Ericsson, the world’s largest manufacturer of mobile phone networks, said it expected only “moderate growth” this year as it reported strong fourth-quarter earnings.
Sales in the three months to the end of December rose 16 per cent to SKr45.7bn ($6bn), against SKr39.4bn for the same period in 2004.
A weak performance in western Europe, where sales fell 4 per cent in the fourth quarter, was offset by strength in the rest of the world.
Fourth-quarter net income rose to SKr8.5bn from SKr5.6bn. But pricing pressure on new contracts contributed to a fall in gross margins from 45.6 to 44.4 per cent in the quarter. Full-year revenues rose 15 per cent to SKr152bn, while net income jumped 39 per cent to SKr24.3bn.
Strong demand for second-generation GSM technology helped drive sales growth in Africa, the Middle East and Latin America, while delivery of 3G networks, including the first upgrades to speeds of about 1Mb, helped lift the performance in North America. Asia also saw growth but was held back by China, where there was less demand as the government geared up for the roll-out of 3G networks, expected to start this year.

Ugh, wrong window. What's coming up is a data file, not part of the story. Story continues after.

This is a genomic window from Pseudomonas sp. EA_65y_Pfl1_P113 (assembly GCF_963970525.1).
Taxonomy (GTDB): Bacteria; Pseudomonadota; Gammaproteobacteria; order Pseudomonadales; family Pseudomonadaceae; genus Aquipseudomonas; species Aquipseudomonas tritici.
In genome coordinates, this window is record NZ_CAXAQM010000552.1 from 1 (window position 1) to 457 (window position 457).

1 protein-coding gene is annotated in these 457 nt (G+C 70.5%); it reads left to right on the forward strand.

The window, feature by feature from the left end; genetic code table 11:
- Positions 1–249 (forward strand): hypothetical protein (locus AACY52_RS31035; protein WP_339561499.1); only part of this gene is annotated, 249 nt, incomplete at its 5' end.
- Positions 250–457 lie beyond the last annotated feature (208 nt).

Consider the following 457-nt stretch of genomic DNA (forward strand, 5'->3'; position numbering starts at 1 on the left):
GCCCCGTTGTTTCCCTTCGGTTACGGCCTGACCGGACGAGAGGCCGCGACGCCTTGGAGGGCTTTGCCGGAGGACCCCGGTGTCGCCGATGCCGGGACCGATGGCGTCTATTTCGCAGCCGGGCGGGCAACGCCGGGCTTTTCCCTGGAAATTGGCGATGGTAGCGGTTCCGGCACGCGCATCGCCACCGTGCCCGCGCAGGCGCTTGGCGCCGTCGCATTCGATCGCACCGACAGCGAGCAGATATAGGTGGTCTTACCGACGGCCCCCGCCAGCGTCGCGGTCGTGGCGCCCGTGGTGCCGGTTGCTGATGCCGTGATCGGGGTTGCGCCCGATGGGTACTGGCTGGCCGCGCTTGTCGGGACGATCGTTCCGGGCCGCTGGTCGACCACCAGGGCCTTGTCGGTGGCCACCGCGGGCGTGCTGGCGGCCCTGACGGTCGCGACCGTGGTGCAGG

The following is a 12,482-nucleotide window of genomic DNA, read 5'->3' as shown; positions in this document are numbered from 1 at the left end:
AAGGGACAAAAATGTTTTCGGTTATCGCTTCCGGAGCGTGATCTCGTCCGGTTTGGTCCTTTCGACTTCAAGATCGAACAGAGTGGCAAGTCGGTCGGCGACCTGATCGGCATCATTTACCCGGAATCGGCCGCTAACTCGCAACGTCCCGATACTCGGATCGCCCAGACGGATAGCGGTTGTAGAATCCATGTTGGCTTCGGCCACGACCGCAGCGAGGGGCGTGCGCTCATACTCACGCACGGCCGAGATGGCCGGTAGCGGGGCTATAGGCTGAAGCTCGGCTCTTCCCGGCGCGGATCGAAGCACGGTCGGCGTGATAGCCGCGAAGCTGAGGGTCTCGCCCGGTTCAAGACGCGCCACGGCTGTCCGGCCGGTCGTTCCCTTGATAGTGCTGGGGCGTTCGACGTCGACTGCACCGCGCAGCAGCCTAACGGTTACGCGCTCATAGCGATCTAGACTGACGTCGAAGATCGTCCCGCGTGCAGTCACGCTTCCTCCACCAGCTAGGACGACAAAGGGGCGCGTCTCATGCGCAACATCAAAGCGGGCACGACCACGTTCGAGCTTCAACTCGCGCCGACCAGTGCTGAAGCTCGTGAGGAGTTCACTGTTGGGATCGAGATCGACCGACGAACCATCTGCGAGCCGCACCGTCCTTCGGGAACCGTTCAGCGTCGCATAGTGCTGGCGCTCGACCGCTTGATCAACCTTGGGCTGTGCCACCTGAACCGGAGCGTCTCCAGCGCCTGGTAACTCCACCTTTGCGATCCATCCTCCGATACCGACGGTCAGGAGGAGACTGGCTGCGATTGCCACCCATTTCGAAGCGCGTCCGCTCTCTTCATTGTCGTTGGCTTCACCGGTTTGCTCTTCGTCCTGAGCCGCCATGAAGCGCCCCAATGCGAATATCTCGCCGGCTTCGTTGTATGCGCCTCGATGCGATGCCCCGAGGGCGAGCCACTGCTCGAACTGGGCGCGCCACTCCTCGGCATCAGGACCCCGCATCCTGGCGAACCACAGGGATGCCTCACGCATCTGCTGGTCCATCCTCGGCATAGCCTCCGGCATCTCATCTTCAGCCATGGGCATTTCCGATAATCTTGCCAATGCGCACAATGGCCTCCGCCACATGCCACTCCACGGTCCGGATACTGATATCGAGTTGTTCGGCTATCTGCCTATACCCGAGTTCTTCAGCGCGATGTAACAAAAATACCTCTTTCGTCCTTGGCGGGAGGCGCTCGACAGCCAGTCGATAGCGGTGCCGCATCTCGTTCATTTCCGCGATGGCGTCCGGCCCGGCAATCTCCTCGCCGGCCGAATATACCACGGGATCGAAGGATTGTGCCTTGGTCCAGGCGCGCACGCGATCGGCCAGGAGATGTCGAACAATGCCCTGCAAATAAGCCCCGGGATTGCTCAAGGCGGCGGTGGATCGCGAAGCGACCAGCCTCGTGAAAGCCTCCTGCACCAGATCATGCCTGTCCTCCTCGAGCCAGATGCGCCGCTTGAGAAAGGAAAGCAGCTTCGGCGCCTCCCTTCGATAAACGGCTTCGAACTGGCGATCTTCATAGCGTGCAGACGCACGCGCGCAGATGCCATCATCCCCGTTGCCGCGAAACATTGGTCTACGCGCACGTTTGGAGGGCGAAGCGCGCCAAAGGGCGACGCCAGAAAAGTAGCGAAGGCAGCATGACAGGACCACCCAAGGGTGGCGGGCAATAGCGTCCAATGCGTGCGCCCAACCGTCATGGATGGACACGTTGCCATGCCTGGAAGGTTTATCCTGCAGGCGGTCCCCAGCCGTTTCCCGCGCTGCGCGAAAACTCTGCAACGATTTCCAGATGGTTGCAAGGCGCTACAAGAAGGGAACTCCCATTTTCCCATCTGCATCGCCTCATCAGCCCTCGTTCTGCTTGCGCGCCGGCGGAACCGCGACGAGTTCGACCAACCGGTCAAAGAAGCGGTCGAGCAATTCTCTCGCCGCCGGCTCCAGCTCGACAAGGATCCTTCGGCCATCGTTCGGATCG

Ericsson said consolidation and intense price competition among mobile phone operators was to blame for a 4 per cent decline in fourth-quarter sales in western Europe, its biggest market. But it insisted the reduction in the number of operators and increase in traffic would eventually lift demand for equipment and managed services in the medium term.
Ericsson is increasingly focusing on building its services business, with an increasing number of operators choosing to outsource the management and running of entire networks as they seek to cut costs.
Carl-Henric Svanberg, Ericsson chief executive, said the consolidation in western Europe would lead to “a softer period [for demand] for the next year or so.”
Mr Svanberg expected revenue growth in 2006 to fall at the higher end of the 6 to 9 per cent range.
He rejected analysts’ claims that the strong performance in 2005 would start to weigh on the shares as the company failed to beat that performance this year.
Mr Svanberg said he expected the long-awaited decision by the Chinese government on 3G licences in the first half of 2006. He said he had “quite good hopes” that Ericsson could hold onto its market share in China of around 30 per cent because industry consolidation has removed a number of competitors who were there during the 2G network build out.
But he admitted there would be intense pressure on pricing to win the contracts. Recent contracts in India, which Mr Svanberg described as “the next China”, have seen equipment prices drop by 10 to 15 per cent.